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White House Seeks More German Auto Production in U.S., Ross Says

White House Seeks More German Auto Production in U.S., Ross Says© Bloomberg. Cradles transport Volkswagen Touran R-Line Sport Utility Vehicles (SUV) on the assembly line at the Volkswagen AG (VW) factory in Wolfsburg, Germany, on Tuesday, Oct. 30, 2018. VW has managed one of the more confident outlooks in an otherwise gloomy reporting season for carmakers and suppliers.

(Bloomberg) — The White House is looking to whittle down a $30 billion automotive trade deficit with Germany with increased production in the U.S., Commerce Secretary Wilbur Ross said ahead of a meeting with automakers in Washington Tuesday.

Of the $65 billion trade deficit the U.S. has with Europe, about $30 billion is from trade with Germany for autos and auto parts. The goal is to reduce that deficit, “hopefully with increased production in the U.S.,” Ross said on CNBC.

Top executives of Volkswagen (DE:) AG, Daimler AG (DE:) and BMW AG have a balancing act to pull off when they meet with Trump administration officials about potential tariffs on U.S. imports from Germany.

The carmakers don’t want the U.S. to enact possible levies of as much as 25 percent on billions of dollars worth of cars they ship in from Germany every year. But they will be careful not to become entangled in negotiations that rest squarely in the hands of European Union trade officials, according to people familiar with the matter.

VW CEO Herbert Diess, Daimler’s Dieter Zetsche and BMW Chief Financial Officer Nicolas Peter accepted a White House invitation to seek clarity on making long-term U.S. investment decisions, said the people, who asked not to be named discussing non-public information.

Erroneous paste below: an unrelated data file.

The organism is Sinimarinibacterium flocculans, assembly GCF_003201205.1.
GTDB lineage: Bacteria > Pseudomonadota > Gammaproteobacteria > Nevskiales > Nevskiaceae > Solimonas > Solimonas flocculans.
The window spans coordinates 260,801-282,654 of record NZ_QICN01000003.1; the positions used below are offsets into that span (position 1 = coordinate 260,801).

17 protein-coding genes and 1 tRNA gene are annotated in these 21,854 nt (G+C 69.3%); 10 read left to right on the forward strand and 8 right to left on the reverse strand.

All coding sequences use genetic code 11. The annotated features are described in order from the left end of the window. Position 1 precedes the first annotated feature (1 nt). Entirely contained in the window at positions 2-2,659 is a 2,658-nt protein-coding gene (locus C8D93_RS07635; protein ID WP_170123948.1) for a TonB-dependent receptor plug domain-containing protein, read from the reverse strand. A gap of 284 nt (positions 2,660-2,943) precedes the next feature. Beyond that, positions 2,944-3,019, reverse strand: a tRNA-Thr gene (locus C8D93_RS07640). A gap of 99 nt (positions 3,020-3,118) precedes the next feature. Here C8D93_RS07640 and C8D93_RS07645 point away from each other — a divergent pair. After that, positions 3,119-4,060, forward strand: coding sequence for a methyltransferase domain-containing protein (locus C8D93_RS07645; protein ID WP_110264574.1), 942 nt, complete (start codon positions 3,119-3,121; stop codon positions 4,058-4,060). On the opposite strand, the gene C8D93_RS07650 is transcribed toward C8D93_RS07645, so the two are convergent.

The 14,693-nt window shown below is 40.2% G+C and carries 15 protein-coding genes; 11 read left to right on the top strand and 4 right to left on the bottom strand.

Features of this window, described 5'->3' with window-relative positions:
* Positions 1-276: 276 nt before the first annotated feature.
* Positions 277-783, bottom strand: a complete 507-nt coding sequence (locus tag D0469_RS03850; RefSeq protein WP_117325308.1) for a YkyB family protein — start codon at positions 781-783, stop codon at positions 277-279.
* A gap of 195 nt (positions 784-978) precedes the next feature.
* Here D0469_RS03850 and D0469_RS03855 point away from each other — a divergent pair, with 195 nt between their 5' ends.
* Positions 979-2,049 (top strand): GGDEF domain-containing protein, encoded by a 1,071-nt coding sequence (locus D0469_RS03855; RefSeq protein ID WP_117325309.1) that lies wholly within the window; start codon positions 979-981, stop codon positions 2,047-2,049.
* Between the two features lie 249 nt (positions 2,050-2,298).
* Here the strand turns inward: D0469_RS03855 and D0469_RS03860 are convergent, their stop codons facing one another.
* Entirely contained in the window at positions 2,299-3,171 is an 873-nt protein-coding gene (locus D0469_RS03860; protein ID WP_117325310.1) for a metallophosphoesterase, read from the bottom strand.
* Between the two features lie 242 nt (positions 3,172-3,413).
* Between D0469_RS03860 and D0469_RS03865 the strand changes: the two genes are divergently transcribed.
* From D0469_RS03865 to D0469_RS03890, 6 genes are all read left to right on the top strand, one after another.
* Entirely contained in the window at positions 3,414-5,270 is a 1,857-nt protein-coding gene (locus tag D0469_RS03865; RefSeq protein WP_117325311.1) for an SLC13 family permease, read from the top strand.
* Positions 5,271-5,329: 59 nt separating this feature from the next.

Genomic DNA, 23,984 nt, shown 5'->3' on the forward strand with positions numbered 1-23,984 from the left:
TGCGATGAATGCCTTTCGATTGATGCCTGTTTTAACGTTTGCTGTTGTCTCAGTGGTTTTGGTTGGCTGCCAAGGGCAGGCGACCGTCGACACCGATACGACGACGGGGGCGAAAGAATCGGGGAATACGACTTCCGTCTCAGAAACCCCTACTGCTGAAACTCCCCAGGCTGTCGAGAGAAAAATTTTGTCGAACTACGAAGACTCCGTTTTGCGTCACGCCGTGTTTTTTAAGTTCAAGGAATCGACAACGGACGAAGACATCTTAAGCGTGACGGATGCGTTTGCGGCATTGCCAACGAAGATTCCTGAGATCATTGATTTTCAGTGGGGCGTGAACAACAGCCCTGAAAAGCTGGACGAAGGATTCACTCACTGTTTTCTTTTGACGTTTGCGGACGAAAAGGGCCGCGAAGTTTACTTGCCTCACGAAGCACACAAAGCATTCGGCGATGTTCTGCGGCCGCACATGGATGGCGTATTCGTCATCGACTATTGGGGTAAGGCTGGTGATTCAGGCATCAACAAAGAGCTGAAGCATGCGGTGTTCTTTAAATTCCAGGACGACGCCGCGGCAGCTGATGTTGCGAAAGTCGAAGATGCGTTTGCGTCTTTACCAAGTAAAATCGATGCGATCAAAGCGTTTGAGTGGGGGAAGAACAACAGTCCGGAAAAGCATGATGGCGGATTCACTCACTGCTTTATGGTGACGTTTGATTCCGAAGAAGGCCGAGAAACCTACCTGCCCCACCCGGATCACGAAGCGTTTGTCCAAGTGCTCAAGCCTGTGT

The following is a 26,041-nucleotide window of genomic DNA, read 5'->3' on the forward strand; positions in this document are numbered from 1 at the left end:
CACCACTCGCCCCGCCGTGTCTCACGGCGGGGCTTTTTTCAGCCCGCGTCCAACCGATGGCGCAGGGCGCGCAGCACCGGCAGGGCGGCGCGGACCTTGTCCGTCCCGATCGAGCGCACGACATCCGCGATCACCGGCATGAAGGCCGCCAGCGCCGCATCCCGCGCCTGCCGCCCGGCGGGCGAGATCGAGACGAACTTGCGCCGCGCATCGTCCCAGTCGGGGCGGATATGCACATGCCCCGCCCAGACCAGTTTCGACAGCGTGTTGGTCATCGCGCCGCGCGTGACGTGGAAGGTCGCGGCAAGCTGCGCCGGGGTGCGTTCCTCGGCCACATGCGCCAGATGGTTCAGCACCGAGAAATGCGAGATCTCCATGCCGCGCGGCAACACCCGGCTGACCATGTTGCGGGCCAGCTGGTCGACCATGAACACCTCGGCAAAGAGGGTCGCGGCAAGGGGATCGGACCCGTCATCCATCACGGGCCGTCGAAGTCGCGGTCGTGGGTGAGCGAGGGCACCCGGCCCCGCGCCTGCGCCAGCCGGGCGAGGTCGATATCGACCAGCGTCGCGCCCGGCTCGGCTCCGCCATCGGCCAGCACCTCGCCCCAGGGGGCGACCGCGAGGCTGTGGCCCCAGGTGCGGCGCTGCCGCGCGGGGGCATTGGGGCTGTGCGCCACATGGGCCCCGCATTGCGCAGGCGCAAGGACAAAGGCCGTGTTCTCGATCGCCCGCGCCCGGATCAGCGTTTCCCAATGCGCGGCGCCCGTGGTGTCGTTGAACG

Ross acknowledged in the CNBC interview that automakers are investing in electric-car programs and encouraging production of those products in the U.S. is “one of the big objectives we have.”

BMW is mulling setting up a production site in the U.S. for engines and transmissions, and VW has been considering potential locations to make electric cars in North America, including at its existing plant in Chattanooga, Tennessee.

VW announced last month that it will invest 1.2 billion euros ($1.4 billion) to revamp a plant in eastern Germany into Europe’s largest electric-car factory, giving chase to Tesla (NASDAQ:) Inc.’s move into more affordable zero-emission vehicles.

In 2020, VW plans to ramp up electric-car output at two factories in China. VW’s only U.S. car factory in Chattanooga is “first choice” to produce electric cars for the North American market, Thomas Ulbrich, the VW brand’s head of electric cars, said in making the announcement. Talks are ongoing with a final decision expected in a few weeks, he said. VW has a production network of some 120 plants.

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Source: Investing.com

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